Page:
KYIV, Ukraine — Using his small blue crutches, Daniil Avdieienko, 7, gestured toward two deep brown stains on the cement floor of the entryway to his apartment building.
The patch on the right, just inside the door, was his blood, he explained. Then he pointed at the other blood stain: “This is from my mother.’‘
Daniil and his parents were running to a basement shelter in central Chernihiv, a northern city where fighting raged in the early days of the war, when shrapnel struck him in the back. Eventually, he had to have 60 centimeters, or nearly two feet, of his intestines removed. Seven months later he is still recovering from his wounds, and will likely need several more surgeries, as will his parents, both of whom suffered serious leg injuries.
But while his physical injuries are on the mend, he is still grappling with the psychological trauma of the attack.
“Superhero School” to keep their education going and take part in weekly activities, like concerts and painting classes, intended to lift their spirits.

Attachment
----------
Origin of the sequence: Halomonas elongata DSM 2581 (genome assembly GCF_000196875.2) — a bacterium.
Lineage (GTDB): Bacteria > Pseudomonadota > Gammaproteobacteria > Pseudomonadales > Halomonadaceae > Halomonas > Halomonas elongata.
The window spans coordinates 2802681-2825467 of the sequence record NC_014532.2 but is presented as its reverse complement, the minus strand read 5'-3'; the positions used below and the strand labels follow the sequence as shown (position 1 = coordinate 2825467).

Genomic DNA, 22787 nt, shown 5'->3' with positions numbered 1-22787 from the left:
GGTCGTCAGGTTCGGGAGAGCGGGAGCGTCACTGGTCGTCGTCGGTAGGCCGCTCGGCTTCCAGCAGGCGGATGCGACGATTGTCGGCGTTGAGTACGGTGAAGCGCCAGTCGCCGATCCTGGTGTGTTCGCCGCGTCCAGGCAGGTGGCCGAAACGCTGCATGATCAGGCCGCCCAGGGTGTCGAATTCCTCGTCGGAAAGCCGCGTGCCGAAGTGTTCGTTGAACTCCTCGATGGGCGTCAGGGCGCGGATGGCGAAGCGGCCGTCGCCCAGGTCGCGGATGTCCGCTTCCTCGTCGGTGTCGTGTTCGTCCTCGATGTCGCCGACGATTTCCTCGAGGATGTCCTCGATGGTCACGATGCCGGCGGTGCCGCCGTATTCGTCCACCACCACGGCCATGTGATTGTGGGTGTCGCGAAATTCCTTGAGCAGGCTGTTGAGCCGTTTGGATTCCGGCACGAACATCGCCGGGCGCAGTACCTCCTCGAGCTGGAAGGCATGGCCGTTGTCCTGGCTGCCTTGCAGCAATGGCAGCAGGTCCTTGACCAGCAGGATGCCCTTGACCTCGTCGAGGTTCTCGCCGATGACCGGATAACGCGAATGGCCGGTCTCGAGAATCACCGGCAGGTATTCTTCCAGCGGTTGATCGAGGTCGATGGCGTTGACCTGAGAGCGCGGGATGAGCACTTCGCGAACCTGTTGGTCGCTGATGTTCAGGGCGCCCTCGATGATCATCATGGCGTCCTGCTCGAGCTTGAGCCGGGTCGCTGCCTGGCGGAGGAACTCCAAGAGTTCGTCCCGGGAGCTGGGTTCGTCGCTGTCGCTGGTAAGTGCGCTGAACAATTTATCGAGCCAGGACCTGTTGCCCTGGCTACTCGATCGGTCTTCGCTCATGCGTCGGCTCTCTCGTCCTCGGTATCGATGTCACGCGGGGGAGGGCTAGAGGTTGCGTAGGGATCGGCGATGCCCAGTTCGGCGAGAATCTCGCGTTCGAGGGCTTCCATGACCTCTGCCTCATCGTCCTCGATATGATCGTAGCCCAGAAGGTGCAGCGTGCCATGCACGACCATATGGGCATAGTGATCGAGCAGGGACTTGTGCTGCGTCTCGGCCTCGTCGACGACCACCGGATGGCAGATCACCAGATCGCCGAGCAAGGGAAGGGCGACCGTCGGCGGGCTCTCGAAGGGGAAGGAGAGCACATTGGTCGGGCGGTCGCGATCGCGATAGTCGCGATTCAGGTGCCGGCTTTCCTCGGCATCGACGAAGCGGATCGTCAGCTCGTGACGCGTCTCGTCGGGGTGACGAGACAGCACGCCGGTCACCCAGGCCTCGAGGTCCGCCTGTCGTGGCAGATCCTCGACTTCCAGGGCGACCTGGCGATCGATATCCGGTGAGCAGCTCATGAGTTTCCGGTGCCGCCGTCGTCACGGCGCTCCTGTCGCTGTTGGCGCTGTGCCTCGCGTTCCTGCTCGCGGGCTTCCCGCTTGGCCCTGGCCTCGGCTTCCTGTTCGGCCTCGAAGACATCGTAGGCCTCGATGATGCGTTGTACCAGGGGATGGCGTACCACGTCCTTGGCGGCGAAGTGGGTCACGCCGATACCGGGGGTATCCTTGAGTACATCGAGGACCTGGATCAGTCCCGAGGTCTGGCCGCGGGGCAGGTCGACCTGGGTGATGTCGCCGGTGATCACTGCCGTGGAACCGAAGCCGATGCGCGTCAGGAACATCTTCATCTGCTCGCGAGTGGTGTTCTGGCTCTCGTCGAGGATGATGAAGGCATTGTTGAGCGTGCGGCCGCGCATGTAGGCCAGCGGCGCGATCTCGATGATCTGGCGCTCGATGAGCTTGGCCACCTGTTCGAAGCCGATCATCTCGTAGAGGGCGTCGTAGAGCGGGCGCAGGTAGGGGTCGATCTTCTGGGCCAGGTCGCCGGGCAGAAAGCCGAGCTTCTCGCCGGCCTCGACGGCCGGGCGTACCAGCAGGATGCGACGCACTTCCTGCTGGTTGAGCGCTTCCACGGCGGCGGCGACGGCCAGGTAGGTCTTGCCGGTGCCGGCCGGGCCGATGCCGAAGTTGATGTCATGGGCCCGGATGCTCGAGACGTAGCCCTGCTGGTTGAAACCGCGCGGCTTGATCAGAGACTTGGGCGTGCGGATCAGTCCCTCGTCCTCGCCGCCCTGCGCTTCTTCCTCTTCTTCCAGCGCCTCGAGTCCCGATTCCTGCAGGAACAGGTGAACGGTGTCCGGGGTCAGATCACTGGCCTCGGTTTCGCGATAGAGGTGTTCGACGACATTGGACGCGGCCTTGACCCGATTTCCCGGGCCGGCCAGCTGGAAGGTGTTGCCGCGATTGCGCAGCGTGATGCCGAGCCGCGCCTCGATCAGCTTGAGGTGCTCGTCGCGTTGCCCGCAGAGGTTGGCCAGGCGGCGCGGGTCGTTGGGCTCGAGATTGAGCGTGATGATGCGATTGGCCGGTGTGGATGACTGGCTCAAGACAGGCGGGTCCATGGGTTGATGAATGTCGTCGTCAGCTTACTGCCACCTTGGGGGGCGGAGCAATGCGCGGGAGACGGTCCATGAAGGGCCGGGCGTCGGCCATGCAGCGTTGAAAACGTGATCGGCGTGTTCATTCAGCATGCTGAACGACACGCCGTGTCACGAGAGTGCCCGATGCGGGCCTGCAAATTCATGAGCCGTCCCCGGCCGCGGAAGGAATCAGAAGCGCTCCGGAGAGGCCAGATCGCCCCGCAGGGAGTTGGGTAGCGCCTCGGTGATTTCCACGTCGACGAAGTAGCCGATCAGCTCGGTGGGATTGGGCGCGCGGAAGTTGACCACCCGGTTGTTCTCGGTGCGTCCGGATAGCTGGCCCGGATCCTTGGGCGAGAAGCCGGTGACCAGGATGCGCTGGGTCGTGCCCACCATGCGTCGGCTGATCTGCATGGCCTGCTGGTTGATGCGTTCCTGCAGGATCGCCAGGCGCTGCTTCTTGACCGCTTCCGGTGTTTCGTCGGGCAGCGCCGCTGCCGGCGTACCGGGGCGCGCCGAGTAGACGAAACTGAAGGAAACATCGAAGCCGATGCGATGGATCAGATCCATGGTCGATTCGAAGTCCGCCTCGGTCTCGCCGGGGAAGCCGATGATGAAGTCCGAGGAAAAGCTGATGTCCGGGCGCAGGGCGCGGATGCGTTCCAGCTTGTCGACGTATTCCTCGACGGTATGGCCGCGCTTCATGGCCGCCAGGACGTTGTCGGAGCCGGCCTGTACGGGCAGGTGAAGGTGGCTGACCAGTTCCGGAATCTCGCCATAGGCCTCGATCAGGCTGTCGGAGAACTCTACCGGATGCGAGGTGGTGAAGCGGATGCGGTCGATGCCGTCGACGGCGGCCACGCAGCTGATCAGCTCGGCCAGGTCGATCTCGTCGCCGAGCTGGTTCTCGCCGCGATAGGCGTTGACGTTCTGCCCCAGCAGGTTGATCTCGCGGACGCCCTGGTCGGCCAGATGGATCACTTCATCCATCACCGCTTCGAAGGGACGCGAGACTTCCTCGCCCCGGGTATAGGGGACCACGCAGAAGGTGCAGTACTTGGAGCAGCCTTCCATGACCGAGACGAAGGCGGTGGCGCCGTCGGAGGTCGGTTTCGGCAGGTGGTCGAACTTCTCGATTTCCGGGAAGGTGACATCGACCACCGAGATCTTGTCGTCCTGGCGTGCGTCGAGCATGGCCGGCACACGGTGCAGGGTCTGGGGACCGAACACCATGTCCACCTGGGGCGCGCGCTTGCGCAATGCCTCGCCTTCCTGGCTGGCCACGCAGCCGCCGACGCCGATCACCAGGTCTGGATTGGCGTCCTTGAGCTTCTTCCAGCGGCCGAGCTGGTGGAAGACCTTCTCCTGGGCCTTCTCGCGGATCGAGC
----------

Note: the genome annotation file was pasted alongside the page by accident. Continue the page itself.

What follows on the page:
Many of the youngsters suffer from severe anxiety or PTSD, she said.
“If it’s a war trauma, it is very difficult to provide the sense of safety for that child,” she said. “Because the child understands that the war is not over.”
Despite their ordeal, many children push ahead with resolve, and even alacrity. Maryna Ponomariova, who is 6, has been working closely with psychologists, physical therapists and teachers since she came to Ohmadyt hospital this summer, weeks after a devastating May 2 attack on her home in the southern Kherson region.
when a missile plunged into the crowd standing outside.
Yuliia and her aunt were inside the station. A stranger shielded Kateryna with his body, likely saving her life even as he lost his own. The family found their mother’s body in the city morgue the next day.